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Mayor Adams Once Praised Eighth Ave. Sidewalk Expansions He Now Wants to ‘Relook At’

Adams praised the sidewalk extensions while literally standing in them back in 2022.

Photo: Benny Polatseck/Mayoral Photography Office|

Mayor Adams sang the praises of the Eighth Avenue sidewalk expansions in 2022.

Mayor Adams once praised the sidewalk extensions on Midtown's crowded Eighth Avenue that he now wants the city to "relook at" in response to the concerns of area theater operators.

"The vast majority of the people on Eighth Avenue [are] on either two feet or two wheels," Adams told reporters at a Oct. 30, 2022 announcement he held literally inside one of the painted pedestrian areas to tout the city's work on the corridor and at intersections across the five boroughs.

"These upgrades and the intersections we are upgrading are going to reduce the risk of traffic violence on our streets, these are real projects with real results," Adams added at the time.

But Hizzoner sang a decidedly different tune last week when he told reporters he was "a little concerned" about the years-old revamp that reduced Eighth Avenue from four lanes to two to make room for people walking. He also fretted over car congestion and the "overuse" of mopeds and bikes in an area where pedestrians and cyclists outnumber drivers 9-to-1.

Painted sidewalk extensions give people extra room for walking on busy Eighth Avenue.Photo: Jackie Zamora

"Eighth Avenue has been narrowed down to two lanes, and if someone is double-parked it turns into one lane, and there the community says this is having a major impact, so we need to relook at what we’re doing over there," Adams said last Tuesday.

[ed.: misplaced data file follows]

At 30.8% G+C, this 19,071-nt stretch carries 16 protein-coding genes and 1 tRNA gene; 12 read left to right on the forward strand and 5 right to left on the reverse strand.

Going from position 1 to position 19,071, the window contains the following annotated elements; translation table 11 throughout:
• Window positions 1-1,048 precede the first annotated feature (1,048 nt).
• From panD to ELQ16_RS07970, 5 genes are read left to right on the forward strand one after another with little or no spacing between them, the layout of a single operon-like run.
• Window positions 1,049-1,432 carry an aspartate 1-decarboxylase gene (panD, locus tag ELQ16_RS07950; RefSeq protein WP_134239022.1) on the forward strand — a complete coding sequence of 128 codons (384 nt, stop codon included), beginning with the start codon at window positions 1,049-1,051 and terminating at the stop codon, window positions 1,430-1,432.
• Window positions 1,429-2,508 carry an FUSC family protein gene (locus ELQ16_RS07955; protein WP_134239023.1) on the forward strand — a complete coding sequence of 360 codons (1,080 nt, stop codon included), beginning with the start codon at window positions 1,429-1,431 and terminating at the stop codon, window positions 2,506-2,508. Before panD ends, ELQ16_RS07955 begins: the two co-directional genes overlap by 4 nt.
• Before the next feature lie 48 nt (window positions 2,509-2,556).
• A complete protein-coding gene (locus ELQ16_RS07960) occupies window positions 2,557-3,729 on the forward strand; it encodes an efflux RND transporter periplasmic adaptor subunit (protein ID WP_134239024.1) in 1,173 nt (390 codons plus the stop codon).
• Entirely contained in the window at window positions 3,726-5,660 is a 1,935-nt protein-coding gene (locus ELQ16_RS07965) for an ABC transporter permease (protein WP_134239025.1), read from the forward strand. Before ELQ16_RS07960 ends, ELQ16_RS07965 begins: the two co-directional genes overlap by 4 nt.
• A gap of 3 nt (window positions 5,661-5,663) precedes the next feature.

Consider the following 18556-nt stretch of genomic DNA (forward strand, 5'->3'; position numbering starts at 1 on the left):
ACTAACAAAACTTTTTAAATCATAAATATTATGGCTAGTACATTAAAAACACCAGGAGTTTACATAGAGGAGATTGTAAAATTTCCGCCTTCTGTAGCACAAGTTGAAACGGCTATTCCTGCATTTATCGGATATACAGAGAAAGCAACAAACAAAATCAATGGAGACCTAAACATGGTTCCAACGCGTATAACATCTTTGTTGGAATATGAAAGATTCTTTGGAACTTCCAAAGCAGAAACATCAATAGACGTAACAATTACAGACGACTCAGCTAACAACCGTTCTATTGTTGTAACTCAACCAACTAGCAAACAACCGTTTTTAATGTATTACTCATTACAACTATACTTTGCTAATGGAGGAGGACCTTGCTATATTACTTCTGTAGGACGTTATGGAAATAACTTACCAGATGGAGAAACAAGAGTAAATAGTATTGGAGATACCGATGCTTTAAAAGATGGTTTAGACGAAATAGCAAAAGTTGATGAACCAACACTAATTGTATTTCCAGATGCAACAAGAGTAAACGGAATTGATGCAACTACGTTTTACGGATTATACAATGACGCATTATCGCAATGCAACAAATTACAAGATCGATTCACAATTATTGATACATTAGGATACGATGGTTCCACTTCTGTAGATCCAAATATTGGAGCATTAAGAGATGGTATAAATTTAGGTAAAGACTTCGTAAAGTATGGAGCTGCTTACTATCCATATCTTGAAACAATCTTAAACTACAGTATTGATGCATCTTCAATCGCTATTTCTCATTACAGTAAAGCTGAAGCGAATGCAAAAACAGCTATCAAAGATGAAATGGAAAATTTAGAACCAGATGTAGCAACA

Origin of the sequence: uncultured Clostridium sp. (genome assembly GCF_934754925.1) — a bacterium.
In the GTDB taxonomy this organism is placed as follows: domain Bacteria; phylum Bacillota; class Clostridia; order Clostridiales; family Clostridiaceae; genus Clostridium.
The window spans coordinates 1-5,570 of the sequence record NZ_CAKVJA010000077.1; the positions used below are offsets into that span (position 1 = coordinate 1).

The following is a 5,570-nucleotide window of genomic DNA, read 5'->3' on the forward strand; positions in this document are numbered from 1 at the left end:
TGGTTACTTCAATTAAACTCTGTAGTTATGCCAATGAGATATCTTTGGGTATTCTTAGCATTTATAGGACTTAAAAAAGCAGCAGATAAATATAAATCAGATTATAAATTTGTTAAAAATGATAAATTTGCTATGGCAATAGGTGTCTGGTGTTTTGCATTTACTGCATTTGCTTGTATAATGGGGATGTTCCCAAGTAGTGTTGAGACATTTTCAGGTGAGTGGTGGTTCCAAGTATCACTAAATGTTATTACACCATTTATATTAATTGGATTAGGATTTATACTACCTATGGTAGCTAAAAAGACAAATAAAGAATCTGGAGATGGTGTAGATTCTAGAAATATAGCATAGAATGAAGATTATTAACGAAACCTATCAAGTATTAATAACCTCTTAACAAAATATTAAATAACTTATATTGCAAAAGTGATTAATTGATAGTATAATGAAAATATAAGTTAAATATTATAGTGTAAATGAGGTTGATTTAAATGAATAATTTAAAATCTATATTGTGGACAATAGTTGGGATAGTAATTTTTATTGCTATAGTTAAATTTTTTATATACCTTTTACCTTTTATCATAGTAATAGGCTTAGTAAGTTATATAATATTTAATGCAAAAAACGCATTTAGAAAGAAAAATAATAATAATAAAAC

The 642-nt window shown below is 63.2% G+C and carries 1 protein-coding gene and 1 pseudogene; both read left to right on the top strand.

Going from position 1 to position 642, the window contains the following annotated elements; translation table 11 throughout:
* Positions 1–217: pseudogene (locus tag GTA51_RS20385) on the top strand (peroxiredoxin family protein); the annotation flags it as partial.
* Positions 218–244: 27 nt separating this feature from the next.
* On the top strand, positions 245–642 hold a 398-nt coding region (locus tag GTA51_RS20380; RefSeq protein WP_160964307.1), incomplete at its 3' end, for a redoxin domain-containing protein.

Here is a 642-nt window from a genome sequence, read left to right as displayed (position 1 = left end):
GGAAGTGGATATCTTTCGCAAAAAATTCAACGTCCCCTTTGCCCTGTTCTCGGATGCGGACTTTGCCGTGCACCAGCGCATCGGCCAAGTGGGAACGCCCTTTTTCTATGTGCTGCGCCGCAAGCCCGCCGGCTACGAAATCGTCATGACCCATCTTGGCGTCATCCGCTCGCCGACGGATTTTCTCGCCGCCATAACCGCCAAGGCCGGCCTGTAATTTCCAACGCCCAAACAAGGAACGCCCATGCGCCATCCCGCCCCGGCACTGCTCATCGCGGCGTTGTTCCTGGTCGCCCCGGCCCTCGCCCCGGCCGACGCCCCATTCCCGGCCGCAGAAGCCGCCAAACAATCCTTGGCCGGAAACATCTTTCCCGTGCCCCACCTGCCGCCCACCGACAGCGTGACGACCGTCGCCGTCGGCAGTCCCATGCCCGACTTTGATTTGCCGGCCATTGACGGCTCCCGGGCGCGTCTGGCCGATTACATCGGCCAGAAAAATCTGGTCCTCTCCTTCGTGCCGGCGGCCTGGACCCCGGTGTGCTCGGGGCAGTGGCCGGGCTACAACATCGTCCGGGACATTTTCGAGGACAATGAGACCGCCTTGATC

Adams's change of heart on the project apparently arose from a walkthrough he did with Broadway theater honchos two weeks ago. The stage bigs have long staged theatrics against moves to curb driving into the busy district, including the stalled congestion pricing plan. However, some three-quarters of theater-goers travel there by foot or mass transit, an industry report found in 2022.

Pedestrian injuries have dropped by 30 percent on Eighth Avenue since the Department of Transportation began installing sidewalk extensions there in 2016. Adams specifically promoted the expanded sidewalks and thanked area pedestrianization proponent Christine Berthet in his 2022 remarks.

Berthet, who co-founded the pedestrian advocacy group CHEKPEDS and co-chairs the Transportation Committee of Manhattan Community Board 4, was taken aback by the mayor's comments last week. The extra sidewalk space made the pedestrian experience "so much more comfortable," she said.

"If there’s a car double parked, there’s the police that should be doing something about it," Berthet told Streetsblog. "We’re not going to change the design of an entire avenue to allow drivers to behave in an illegal way."

Of Adams, Berthet said, "Maybe at the time he was just reading a prepared statement and he didn’t believe any of it. We don't know."

Eighth Avenue in the past had as many as six lanes for motor vehicles — despite 88 percent of people in the area traveling on foot and squeezing into 30 percent of the space, according to DOT surveys of the area.

The city began narrowing the bustling avenue's space for motor vehicles under former Mayor Bill de Blasio in 2017, eventually expanding sidewalks on 20 blocks from from 31st Street to 51st Street to safely accommodate the crowds that often dangerously spilled over into the roadway.

Mayor Adams has established a pattern of bowing to the driving class on numerous marquee projects like McGuinness Boulevard, Fordham Road, and Ashland Place — a far cry from his comments back in 2022 and commitments to biking and walking on the mayoral campaign trail in 2021.

"Our streets are different ... today, it’s not just a car-only, a car-centered environment," Adams said at the Eighth Avenue press conference nearly two years ago. "How we use these streets is really going to determine how we’re defined as a city."

City Hall declined to comment.

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